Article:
Mata Vaishno-Devi, Katra
Mata Vaishno Devi Shrine is located near the Katra district at a height of 5200 ft. The Devi resides inside a cave on Trikuta, a three-peaked mountain. After reaching Katra, one has to undertake a trek of approximately 12 km to reach the cave of Mata Vaishno Devi. After the trek is over, the yatris (devotees) are blessed with the darshan (a view) of the goddess inside her holy cave. The cave does not contain any statues or photos. The cave houses three natural rock formations, called the Pindies that represent the three goddesses. The pindi in the middle represents Laxmi Mata, on the right is Kali Mata and on the left is Saraswati Mata. Vaishnodevi pilgrimage tour is considered to be one of the holiest pilgrimages in India.
There are numerous legends associated with the Mata. It is believed that the Goddess is a combination of Tejas or spiritual strength of her three main manifestations, Mata Kali, Mata Lakshmi and Mata Saraswati. From the union of the Tejas of the three Goddesses emerged a beautiful girl. She was created to live on earth and uphold virtue and morality. Later, she took birth in the house of a Ratnakar in the southern part of India and named Vaishnavi. But, she was not supposed to be a common human being. She renounced the world and went to forests to meditate and lead an austere life.
Amarnath Cave is located in a narrow gorge on the farther end of Lidder valley at 3,888 m above sea level. The cave is 45 km from Pahalgam and 141 km from Srinagar. The trek begins in July-August. Despite being an extremely difficult trek, millions of devotees come to pay homage to Shiva in one of his Himalayan abodes. The yatra, in its present religious form, commences with the ceremony of "Chari Mubarak," at the Dashnami temple, Akhara, Srinagar.
After the prayers, the yatri acquires a sort of walking stick. It has both physical and religious significance: physically, it helps the yatri in steadying himself on a snow covered slippery path; spiritually it reminds him of his resolve at the temple at times when his faith begins to waver in the face of a long and arduous journey. Nowadays people travel to Pahalgam first and then undertake the onward journey of 45 km on foot, in batches. Overnight halts are in encampments that are set up at fixed distances and give the appearance of a military site. The return trek has to be covered in five days with night halts at Chandanwari, Wawjan and Panchtarni.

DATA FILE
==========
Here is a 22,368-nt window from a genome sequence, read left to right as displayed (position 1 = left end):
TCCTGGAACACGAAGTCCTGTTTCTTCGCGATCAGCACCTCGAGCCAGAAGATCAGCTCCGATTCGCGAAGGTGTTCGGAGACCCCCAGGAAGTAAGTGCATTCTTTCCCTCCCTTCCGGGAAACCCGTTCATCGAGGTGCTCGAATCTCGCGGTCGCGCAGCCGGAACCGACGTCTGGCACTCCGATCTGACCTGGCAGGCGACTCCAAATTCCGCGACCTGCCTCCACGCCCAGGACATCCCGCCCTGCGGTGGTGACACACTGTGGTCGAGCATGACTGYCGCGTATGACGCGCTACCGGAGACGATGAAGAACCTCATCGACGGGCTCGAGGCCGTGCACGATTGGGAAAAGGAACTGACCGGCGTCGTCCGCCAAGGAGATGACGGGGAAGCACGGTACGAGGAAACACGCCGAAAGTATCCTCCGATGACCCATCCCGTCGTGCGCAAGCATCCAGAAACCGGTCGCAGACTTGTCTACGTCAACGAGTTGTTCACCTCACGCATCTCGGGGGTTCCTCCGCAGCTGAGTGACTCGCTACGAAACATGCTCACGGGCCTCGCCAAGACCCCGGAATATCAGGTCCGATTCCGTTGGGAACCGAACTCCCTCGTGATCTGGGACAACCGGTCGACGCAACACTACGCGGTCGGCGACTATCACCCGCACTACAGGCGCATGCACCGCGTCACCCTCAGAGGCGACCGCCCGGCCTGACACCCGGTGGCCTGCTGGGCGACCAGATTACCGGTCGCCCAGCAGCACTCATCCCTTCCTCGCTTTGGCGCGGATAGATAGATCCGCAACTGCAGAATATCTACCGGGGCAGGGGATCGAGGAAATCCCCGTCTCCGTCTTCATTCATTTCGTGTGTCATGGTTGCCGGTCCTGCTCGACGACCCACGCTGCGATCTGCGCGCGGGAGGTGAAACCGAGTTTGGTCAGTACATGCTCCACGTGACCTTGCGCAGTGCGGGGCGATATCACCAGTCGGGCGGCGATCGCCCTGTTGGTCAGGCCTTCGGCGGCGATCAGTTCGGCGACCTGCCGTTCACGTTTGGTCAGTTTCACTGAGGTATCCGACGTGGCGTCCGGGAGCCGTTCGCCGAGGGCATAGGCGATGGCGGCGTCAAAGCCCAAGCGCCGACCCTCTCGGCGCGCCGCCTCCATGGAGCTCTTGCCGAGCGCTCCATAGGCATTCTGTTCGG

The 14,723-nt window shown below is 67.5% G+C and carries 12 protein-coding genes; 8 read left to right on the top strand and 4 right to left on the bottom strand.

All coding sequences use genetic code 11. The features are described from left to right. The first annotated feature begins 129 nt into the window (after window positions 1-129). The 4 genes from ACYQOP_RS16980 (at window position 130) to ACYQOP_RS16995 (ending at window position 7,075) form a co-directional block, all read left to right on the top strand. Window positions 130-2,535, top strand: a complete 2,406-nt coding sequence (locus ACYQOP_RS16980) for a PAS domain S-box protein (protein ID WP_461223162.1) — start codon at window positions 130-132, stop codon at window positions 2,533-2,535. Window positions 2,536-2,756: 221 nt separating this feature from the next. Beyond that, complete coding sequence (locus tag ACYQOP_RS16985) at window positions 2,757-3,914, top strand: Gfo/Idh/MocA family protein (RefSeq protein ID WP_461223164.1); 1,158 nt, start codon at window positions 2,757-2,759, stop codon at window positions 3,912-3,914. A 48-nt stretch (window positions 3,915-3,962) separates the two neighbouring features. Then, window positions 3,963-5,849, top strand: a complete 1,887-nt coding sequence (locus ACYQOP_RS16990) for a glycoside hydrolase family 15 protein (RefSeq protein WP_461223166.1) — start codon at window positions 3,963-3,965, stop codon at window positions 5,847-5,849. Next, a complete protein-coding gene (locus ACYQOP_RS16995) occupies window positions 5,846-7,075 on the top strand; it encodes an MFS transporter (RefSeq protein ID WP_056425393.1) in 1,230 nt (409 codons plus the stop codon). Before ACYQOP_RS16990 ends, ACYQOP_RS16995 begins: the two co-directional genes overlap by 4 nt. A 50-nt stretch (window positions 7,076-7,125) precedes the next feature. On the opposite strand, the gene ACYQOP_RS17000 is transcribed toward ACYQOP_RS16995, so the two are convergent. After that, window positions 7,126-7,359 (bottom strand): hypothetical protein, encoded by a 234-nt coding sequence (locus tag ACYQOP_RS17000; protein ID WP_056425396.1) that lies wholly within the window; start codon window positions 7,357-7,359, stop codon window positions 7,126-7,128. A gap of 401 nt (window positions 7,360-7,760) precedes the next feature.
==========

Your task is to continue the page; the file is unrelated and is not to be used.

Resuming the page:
Golden Temple , Amritsar, Punjab
The foundation of the Darbar Sahib had been laid by Guru Arjan Sahib on January 3, 1588. In 1590, Guru Arjan Sahib moved to village Wadali where Guru Hargobind Sahib was born on June 19, 1590. By 1601, the Darbar Sahib was fully ready. In 1603-04, the first volume of Guru Granth Sahib, the Sikh scriptures, was prepared in this city and was installed at Darbar Sahib on August 16, 1604.
The temple's architecture draws on both Hindu and Moslem artistic styles yet represents a unique coevolution of the two. During the reign of Maharaja Ranjit Singh (1780-1839), Hari Mandir was richly ornamented with marble sculptures, golden gilding, and large quantities of precious stones. Within the sanctuary, on a jewel-studded platform, lies the Adi Grantha, the sacred scripture of the Sikhs. This scripture is a collection of devotional poems, prayers, and hymns composed by the ten Sikh gurus and various Moslem and Hindu saints. Beginning early in the morning and lasting until long past sunset, these hymns are chanted to the exquisite accompaniment of flutes, drums, and stringed instruments.
Bodh Gaya, Bihar
Bodhgaya is one of the most important and sacred Buddhist pilgrimage center in the world. It was here under a banyan tree, the Bodhi Tree, Gautama attained supreme knowledge to become Buddha,the Enlightened One. Born; in the foothills of the Himalayas as a Sakya prince of Kapilvastu (now in Nepal), most of the major events of his life, like enlightenment and last sermon, happened in Bihar. Buddhism as a religion was really born in Bihar and evolved here through his preaching and the example of his lifestyle of great simplicity, renunciation and empathy for everything living.
Significantly, the state's name of 'Bihar' originated from 'Vihara' meaning monasteries which abounded in Bihar. Several centuries after Buddha's passing away, the Maurya Emperor Ashoka (234-198 BC) contributed tremendously towards the revival, consolidation and spread of the original religion. It is the monasteries, Ashoka built for the Buddhist monks and the pillars known as Ashokan Pillars erected to commemorate innumerable historical sites associated with the Buddha's life, mostly intact to this day, that helped scholars and pilgrims alike to trace the life events and preaching of a truly extraordinary man.